, the side-scrolling sweep-em-up from indie studio Hitbox, was something a bit special. Not only was it visually striking, but it also packed fast-paced, precision-based action into every moment of play.
I've been wondering for a while now how Hitbox would follow upon this indie gem, and this month, the answer was revealed. Spire
is set to be a procedurally generated first-person puzzler, in which players scale a towering structure that is different every time you tackle it.
But the teasing blog post
provides just as many questions as it does answers. The team says the game will feature "curated level generation" by which the intensity will rise or fall in a bid to keep a sense of emotional equilibrium.
In fact, there will be "intentional level flow instead of randomized environments" -- sort of like procedural generation, but with set elements in place to make sure it doesn't go completely off the wall. There are no premade rooms or scripted events, as with Cargo Commander
, but Hitbox says that levels will be "generated with intention."
The studio's designer Woodley Nye was unwilling to share with me exactly how this is going to work -- "We've solved a lot of the preliminary, technical stuff necessary to do what we're aiming for, and we have a solid concept for how the system works," he offered -- but he was happy to open up about another key point from the blog post: the Quake
-inspired scare-factor and movement.
"We like how in Quake
and Hexen 2
, the enemies feel really frightening the first time you encounter them," he says. The aim is that each new enemy should feel frightening as a result of being unfamiliar. "Non-standard creatures" are on the cards.
"Also, those games get quite varied and fun gameplay, from pretty simple enemy behaviors," he continues. "We want to combine this with an aesthetic of our own to create enemies that are mysterious and unpredictable."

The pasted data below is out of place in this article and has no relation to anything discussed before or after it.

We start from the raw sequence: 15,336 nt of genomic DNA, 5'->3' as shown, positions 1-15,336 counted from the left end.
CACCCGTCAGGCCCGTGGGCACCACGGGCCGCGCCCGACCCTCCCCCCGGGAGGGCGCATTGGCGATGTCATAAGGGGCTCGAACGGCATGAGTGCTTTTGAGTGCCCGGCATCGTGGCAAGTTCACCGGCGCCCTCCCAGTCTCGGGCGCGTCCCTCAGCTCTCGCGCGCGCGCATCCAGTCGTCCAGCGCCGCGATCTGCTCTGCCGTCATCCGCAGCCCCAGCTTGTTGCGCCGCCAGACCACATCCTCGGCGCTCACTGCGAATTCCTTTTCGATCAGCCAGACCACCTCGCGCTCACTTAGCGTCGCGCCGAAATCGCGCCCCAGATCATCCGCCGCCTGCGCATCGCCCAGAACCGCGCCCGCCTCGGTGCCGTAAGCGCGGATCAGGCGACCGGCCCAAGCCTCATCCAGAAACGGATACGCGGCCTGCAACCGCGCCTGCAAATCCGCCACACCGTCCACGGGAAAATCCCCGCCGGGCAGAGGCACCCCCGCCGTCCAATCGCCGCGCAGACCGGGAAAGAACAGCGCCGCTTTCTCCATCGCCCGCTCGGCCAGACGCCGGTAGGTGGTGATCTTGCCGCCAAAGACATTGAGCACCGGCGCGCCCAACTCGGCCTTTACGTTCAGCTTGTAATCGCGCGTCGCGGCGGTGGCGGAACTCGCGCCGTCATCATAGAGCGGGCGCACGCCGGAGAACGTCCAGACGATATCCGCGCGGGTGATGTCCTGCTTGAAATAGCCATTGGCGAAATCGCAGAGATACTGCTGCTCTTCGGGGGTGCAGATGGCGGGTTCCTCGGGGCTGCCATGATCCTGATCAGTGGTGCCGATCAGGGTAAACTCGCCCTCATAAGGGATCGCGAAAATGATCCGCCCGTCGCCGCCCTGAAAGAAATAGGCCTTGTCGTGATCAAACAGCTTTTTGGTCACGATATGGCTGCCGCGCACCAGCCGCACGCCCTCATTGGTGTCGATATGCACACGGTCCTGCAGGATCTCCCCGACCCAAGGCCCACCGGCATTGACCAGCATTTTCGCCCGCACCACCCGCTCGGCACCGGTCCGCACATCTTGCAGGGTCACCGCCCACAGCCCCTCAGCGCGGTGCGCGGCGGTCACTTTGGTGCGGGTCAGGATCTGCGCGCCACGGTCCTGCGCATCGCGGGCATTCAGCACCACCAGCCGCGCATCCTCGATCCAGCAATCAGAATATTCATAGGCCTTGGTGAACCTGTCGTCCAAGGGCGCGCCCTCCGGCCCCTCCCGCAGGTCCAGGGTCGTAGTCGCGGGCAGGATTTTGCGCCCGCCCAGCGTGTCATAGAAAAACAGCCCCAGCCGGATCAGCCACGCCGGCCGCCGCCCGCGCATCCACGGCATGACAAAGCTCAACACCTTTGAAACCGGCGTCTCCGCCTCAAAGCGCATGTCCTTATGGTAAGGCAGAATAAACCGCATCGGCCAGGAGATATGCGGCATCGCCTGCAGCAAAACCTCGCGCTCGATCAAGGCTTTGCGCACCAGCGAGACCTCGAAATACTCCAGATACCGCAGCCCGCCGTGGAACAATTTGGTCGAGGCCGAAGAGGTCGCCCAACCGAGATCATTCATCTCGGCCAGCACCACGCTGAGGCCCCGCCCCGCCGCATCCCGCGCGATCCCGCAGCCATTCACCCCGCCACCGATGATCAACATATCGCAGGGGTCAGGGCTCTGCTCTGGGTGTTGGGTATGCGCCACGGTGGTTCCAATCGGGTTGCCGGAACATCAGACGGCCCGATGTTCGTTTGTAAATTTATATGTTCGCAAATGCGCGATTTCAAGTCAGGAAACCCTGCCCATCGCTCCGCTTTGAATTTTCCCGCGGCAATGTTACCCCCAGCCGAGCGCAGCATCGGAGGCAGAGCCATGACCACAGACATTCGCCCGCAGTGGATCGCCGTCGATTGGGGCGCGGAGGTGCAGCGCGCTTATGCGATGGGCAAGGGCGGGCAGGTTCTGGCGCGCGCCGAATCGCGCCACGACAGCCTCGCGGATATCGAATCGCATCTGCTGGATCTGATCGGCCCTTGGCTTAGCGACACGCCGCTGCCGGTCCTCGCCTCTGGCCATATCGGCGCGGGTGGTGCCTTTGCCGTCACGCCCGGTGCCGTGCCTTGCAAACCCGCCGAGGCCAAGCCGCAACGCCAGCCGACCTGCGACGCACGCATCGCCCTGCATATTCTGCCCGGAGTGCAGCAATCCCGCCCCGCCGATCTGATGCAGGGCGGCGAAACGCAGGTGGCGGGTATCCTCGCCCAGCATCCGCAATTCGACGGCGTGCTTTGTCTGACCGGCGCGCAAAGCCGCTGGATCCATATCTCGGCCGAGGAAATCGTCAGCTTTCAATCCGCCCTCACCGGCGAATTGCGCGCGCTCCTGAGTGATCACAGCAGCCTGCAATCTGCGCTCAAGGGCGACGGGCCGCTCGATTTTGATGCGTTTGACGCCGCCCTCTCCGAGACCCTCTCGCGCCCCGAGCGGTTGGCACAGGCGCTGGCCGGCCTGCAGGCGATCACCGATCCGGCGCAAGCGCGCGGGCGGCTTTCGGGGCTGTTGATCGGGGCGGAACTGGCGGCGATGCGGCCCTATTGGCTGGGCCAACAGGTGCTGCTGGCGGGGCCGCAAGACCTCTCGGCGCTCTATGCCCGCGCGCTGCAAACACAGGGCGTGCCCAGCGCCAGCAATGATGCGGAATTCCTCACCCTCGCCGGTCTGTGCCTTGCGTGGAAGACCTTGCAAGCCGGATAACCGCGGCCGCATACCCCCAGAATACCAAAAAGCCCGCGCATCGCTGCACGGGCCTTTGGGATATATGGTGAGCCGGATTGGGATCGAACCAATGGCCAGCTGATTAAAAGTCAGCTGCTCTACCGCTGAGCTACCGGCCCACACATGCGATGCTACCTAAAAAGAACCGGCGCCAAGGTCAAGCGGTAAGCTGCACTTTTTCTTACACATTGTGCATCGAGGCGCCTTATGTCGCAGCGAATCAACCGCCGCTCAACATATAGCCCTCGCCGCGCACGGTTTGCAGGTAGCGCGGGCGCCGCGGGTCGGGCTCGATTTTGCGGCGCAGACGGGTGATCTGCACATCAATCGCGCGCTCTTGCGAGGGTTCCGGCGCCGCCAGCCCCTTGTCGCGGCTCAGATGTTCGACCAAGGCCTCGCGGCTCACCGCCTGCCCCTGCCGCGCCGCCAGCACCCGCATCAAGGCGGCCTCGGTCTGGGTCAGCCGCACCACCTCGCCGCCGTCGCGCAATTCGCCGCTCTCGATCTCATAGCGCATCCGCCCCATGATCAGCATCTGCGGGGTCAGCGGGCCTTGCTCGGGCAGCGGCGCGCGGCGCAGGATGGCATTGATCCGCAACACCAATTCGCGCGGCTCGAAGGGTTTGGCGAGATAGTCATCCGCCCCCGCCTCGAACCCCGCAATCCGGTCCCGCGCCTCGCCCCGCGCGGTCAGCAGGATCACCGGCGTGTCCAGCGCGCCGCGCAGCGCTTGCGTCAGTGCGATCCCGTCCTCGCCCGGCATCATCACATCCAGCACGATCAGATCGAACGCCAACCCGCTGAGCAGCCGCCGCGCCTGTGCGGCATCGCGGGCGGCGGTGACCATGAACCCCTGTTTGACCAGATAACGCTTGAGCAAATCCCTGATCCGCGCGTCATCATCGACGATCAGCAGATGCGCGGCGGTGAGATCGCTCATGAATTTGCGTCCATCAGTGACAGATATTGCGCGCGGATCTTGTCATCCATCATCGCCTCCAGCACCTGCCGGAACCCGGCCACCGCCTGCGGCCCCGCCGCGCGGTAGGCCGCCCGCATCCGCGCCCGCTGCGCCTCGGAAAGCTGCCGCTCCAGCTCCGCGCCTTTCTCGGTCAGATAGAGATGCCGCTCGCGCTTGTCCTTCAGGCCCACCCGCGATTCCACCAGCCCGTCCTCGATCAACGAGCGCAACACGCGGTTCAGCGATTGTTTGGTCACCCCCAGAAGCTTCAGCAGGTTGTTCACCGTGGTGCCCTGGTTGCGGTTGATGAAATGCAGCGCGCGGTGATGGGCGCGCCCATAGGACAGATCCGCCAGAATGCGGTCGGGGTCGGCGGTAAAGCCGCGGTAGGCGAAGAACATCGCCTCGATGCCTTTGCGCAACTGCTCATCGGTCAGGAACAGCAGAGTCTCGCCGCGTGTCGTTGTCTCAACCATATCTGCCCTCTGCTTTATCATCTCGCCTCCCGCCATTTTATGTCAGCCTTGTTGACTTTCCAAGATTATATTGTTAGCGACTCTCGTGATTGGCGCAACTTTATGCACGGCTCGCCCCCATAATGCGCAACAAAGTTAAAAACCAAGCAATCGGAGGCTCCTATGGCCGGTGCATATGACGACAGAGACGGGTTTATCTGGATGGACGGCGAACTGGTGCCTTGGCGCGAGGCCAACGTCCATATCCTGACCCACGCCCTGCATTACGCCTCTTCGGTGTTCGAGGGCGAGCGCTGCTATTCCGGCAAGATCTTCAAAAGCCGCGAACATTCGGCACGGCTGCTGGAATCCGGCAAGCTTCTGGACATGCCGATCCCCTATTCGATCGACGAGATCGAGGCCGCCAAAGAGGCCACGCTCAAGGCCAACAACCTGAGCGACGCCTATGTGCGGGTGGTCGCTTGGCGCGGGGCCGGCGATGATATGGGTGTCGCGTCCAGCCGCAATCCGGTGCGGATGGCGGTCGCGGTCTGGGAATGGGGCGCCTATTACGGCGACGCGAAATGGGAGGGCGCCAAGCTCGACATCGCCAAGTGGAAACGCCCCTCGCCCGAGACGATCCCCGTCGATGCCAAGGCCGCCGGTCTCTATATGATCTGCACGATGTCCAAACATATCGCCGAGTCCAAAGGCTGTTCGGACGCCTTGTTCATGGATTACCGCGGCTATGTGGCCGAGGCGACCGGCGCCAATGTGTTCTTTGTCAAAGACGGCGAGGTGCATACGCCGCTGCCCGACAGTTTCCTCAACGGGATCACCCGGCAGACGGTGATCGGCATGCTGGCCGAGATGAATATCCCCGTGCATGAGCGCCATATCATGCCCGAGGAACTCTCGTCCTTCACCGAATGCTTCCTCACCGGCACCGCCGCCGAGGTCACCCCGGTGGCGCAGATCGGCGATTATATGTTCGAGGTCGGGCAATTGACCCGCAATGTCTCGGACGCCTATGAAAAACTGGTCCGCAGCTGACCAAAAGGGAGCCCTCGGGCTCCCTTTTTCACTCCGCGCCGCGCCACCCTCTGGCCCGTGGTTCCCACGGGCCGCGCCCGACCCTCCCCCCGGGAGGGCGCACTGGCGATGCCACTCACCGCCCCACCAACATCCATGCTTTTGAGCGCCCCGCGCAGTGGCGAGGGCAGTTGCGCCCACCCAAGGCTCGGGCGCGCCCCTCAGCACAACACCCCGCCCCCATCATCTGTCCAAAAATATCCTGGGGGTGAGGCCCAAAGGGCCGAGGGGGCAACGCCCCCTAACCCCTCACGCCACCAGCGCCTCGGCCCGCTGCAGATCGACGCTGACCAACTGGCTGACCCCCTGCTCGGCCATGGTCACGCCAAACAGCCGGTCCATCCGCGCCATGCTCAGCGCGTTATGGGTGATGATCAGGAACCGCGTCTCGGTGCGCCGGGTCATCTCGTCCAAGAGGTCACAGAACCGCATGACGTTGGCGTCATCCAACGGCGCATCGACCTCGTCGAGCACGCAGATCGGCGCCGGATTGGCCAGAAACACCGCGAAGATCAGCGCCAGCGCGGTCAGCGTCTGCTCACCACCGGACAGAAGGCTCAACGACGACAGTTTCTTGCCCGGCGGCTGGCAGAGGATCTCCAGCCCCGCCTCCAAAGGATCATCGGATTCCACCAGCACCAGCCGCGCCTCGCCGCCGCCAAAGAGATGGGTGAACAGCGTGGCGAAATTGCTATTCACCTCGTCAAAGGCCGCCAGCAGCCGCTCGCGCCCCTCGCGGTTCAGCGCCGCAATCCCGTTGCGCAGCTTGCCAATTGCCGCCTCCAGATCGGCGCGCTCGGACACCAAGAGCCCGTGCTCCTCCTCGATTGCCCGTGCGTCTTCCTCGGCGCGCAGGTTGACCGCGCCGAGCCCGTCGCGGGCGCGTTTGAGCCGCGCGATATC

In particular, the team has been influenced by the cosmic horror style of the angels from Japanese anime series Neon Genesis Evangelion when it comes to the creatures that you'll meet.
As for the Quake
-like controls, Spire
is all about being able to pull off slick moves, and feel cool throughout. But how is the team planning to create a control scheme that is both accessible to this generation of players, while also catering for the hardcore?
"We're not that concerned with the casual versus hardcore issue," Nye answers. "We feel that a gamer's skill can scale indefinitely if they're not coddled by the game, and want to continue making games that force the player to improve rather than placating players who are bad."
He adds, "That said, the offline mode will be much more exploratory in tone and may feel like a safer place to play Spire
for some people. Also, the mechanics probably won't be as 'obscure' as strafe jumping or wavedashing or what have you - we're aiming for something a bit more intuitive that still retains depth."
My initial impressions from the game's screenshots gave off more than a little of The Legend of Zelda: The Wind Waker
, and Nye says that the game is "definitely inspired by non-photorealistic games in general" -- although as he points out, the game actually has a lot more in common with the studio's previous stylings.
"The cartoon-ish look comes from the texture style more than a shader, so it's really more like Dustforce
style in 3D," he says. "The visuals aren't done, either, so it will probably look different by release."
It's going to be at least another year before Spire
sees a release, although Hitbox promises that various blog posts throughout the year will delve into the ins and outs of the title, including how that curated level generation will work.